Agribusiness

Latevo goes mutual as deadline nears for discount premiums

Liz Wells, April 9, 2019

LATEVO has entered into a mutual-fund model which is able to universally waive stamp duty on farm-income protection premiums, and can offer its members rebates in high-yielding years.

“It’s an exciting new development, because it allows farmers to share in more of the upside in good seasons,” Latevo director Andrew Trotter said.

“It means there can be a membership rebate when it’s appropriate, and when the board advises.”

The mutualising of Latevo gives it structural similarities to two of Australia’s best-known agricultural co-operatives, CBH Group in Western Australia, and dairy business Norco.

Membership of the mutual fund comes at a cost of $500 for growers insuring 1000 hectares or less, $1000 for 1000-3000ha, and $2000 for more than 3000ha.

“Being a mutual fund now means we can offer multi-year contracts, and provide more consistency in terms of who we reinsure with, so it’s a much better longer-term structure.”

“Becoming Latevo Farmers Mutual also gives us greater global access to global reinsurance.

“The biggest advantage in us now being a mutual fund will be to farmers in Queensland and Western Australia, because their state governments don’t offer a rebate on stamp duty for farm-income protection.”

Discount period

Mr Trotter said now was “crunch time” for farmers in terms of making a decision about whether to take out farm-income protection at the lowest possible premium as they prepared to plant their winter crops.

“We have no ability to get extra capacity at the discounted rate from 1 May onwards, so if farmers want to protect their incomes, I suggest they do it this month.”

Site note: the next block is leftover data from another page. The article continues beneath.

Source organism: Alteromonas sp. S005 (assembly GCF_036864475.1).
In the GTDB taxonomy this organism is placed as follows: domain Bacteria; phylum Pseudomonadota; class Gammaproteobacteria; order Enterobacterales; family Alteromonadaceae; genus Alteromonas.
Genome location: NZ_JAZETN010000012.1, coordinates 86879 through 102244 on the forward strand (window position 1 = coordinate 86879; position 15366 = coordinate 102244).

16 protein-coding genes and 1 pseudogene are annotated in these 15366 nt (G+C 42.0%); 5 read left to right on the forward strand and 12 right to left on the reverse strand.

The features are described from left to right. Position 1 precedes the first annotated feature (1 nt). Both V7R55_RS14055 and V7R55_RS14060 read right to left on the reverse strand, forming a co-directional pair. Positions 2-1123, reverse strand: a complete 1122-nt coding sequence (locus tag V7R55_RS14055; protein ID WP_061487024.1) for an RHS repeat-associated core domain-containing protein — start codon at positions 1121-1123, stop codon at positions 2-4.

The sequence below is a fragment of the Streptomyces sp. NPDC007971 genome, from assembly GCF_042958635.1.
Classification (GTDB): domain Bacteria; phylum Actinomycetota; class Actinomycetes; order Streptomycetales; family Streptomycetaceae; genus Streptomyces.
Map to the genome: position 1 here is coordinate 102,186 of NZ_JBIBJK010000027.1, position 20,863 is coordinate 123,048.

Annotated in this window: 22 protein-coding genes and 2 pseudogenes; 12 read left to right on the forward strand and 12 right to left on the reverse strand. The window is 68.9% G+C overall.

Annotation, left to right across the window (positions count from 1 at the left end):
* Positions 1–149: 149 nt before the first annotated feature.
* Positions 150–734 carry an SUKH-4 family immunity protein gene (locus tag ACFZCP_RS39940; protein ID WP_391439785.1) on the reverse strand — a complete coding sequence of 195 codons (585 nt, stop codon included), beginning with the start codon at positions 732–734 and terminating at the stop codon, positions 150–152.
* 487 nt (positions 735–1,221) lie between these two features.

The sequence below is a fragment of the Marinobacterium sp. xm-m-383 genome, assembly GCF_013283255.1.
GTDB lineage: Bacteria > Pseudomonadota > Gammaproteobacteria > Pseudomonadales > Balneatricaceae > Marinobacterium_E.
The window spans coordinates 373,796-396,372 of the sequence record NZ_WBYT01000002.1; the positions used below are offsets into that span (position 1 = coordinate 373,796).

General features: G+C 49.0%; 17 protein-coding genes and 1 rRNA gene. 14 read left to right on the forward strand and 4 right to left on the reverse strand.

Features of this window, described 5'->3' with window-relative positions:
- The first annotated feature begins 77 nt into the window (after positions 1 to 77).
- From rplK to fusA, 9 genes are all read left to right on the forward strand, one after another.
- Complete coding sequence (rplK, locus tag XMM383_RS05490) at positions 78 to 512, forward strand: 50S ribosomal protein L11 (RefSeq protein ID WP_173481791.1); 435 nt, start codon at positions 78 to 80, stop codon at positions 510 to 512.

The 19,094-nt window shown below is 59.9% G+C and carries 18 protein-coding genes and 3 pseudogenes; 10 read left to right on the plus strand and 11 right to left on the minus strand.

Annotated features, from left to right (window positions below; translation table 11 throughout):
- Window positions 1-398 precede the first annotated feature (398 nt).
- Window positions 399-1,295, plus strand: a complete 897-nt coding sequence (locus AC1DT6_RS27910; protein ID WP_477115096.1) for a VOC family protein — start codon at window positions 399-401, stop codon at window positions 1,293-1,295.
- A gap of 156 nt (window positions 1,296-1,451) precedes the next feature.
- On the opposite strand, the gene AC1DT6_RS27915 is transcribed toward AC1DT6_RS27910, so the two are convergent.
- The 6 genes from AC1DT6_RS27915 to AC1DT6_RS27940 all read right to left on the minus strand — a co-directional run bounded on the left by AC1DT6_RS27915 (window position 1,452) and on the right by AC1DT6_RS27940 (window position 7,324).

Latevo first offered policies which covered crops against a range of perils including germination failure and frost damage in 2014.

“We have a 30-per-cent price rise in our premiums as of 1 May, and that’s because the later in the season farmers take out policies, the greater the risk we need to offset with our reinsurers.”

Latevo offers policy-holders coverage at three levels, which will pay out from a minimum 40 per cent and maximum 90pc of farm revenue.

Depending on farm location and productivity, the cost per hectare of premiums at the discount rate ranges from $15-$30 per hectare.

“That’s the cost of a summer spray.”

Call to advisors

Latevo last year provided income protection to 120 growers spread across all Australian states, with the bountiful harvest in most of Western Australia helping to neutralise the impact on the company from claims made by policy-holders in drought-hit parts of NSW.

Mr Trotter estimates that only 1pc of Australian growers take out farm income-protection policies, and said reticence from the advisory sector to engage with the concept had impeded its growth.

“The people around the farmers aren’t familiar with the product.”

To help counteract this, Latevo is holding a series of free information sessions in capital cities next week aimed at insurance brokers, consultants, accountants and bankers.

Repeat customers

Claims made on the 2018 winter crop saw Latevo pay out more than $14 million, mostly to growers hit by frost in the wider Lake Grace district of WA, and by drought in NSW.

At Garah, northwest of Moree, Tom Ferguson, with wife Dimity and her father Geoff Hunter, grows dryland winter crops and opportunity summer crops.

He took out his first Latevo policy in 2015, and has taken out subsequent ones in every year since for around $23/ha.

“We did it because if we had a failure, we’d be starting at zero in terms of our planting costs, and not in the negative.”

Since 2016, seasons have been tough at Garah, and Mr Ferguson has made two claims with Latevo.

“In 2017, we harvested a crop, but our yields didn’t give us enough revenue per hectare to class it as an average year.

“In 2018, we planted a little bit of barley and didn’t get enough rain to get it going, so we claimed on crop establishment failure.”

“We’ve been through two seasons where we’ve paid, and got paid quicker than if we’d harvested and sold the grain.”

Mr Ferguson said income-protection insurance was now firmly entrenched in their farm management.

“Farming is a big revolving cycle, and having this kind of insurance helps us in the tough years.”

 

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